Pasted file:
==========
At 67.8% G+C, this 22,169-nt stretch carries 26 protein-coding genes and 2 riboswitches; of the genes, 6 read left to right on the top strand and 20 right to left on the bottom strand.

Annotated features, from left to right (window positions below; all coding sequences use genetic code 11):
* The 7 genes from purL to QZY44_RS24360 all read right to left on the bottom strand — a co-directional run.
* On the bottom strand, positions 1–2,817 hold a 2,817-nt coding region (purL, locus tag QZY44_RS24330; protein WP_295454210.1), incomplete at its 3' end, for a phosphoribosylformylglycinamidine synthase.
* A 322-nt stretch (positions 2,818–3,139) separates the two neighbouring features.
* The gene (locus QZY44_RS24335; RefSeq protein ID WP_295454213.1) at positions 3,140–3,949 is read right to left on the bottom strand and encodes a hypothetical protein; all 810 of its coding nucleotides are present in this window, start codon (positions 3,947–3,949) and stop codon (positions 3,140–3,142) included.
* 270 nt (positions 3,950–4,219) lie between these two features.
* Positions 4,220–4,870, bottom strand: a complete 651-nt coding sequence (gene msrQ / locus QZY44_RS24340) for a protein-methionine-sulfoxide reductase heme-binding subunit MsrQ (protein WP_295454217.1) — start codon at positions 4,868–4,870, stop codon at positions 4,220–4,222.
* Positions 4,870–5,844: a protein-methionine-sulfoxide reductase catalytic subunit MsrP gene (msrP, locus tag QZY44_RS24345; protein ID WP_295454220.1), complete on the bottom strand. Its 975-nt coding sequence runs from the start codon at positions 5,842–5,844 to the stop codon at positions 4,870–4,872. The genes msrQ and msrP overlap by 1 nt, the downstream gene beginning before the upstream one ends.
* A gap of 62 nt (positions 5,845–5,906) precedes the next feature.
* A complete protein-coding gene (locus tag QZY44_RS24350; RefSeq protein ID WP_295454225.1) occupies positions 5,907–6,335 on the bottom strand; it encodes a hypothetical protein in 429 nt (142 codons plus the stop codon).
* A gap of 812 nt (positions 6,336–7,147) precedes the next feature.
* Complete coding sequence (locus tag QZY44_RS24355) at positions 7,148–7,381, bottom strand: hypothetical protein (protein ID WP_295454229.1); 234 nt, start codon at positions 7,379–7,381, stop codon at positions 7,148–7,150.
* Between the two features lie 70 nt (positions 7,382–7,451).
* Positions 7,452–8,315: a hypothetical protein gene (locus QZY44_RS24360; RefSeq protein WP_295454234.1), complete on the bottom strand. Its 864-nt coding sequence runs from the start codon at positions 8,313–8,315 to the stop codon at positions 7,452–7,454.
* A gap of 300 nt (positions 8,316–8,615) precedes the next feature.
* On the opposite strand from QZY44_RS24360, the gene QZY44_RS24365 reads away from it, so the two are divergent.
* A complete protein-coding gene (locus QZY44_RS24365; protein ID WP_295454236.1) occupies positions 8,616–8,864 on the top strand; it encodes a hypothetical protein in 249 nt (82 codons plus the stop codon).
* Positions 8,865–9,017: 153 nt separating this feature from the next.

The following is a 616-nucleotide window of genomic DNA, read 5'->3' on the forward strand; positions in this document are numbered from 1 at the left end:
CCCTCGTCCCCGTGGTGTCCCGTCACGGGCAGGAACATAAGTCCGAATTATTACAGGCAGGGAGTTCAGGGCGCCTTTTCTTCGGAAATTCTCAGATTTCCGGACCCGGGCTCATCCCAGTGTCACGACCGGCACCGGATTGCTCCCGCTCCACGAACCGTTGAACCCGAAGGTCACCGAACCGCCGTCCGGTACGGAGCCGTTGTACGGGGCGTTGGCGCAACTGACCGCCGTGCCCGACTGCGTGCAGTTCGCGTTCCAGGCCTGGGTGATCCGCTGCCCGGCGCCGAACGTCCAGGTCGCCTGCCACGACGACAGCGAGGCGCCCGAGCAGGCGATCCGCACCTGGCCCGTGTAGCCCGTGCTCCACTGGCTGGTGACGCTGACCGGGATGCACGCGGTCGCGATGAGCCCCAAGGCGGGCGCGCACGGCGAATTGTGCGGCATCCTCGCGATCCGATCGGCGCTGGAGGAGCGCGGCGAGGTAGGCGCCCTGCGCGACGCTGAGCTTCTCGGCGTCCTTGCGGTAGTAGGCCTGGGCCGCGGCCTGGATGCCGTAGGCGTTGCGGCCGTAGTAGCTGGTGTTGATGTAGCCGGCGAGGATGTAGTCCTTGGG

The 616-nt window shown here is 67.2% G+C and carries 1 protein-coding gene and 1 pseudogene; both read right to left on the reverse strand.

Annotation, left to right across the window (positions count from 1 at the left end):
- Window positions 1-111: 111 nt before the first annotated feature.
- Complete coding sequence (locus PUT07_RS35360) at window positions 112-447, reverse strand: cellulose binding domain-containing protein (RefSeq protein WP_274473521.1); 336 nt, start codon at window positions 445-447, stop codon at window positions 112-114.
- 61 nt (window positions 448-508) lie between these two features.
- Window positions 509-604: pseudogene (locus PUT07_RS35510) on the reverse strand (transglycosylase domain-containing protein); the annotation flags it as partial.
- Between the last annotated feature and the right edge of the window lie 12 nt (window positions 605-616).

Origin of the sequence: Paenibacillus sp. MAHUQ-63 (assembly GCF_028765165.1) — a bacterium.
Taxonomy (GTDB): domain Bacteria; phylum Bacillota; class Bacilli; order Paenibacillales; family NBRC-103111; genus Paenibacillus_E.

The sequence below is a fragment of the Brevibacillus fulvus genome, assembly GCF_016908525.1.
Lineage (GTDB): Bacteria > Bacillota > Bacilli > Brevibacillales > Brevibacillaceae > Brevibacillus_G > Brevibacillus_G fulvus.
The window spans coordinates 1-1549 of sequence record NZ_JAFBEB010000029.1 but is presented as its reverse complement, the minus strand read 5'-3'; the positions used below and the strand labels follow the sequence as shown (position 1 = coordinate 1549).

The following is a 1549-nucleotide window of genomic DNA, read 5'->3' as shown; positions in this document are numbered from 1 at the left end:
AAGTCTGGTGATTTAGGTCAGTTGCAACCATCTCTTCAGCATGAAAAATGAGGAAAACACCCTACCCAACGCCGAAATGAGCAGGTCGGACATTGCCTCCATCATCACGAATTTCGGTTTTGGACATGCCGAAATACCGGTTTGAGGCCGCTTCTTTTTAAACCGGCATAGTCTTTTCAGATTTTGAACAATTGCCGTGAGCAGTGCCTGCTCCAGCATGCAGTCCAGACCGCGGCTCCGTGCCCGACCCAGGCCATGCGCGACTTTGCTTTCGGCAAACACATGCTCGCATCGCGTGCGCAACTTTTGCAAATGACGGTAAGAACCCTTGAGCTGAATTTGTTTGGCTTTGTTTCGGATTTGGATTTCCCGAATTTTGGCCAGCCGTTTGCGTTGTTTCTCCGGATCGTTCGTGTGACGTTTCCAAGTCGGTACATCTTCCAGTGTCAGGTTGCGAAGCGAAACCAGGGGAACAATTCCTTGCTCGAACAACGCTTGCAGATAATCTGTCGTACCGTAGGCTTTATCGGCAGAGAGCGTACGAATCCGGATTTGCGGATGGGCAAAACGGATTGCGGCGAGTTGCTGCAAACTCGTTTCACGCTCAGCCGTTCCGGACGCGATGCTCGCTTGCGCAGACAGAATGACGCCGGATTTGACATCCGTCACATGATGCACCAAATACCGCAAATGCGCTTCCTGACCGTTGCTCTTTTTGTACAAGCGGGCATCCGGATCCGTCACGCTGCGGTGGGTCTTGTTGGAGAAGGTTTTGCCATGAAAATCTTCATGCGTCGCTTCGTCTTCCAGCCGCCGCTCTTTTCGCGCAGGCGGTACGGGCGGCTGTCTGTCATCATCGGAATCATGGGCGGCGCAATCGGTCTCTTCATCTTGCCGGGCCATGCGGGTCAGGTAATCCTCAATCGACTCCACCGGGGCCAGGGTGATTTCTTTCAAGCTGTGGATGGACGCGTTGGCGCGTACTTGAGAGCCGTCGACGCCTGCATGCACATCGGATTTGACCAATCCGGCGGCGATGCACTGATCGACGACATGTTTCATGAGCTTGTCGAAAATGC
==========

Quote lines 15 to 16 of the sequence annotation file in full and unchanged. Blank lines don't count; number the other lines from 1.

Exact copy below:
* Positions 7,452–8,315: a hypothetical protein gene (locus QZY44_RS24360; RefSeq protein WP_295454234.1), complete on the bottom strand. Its 864-nt coding sequence runs from the start codon at positions 8,313–8,315 to the stop codon at positions 7,452–7,454.
* A gap of 300 nt (positions 8,316–8,615) precedes the next feature.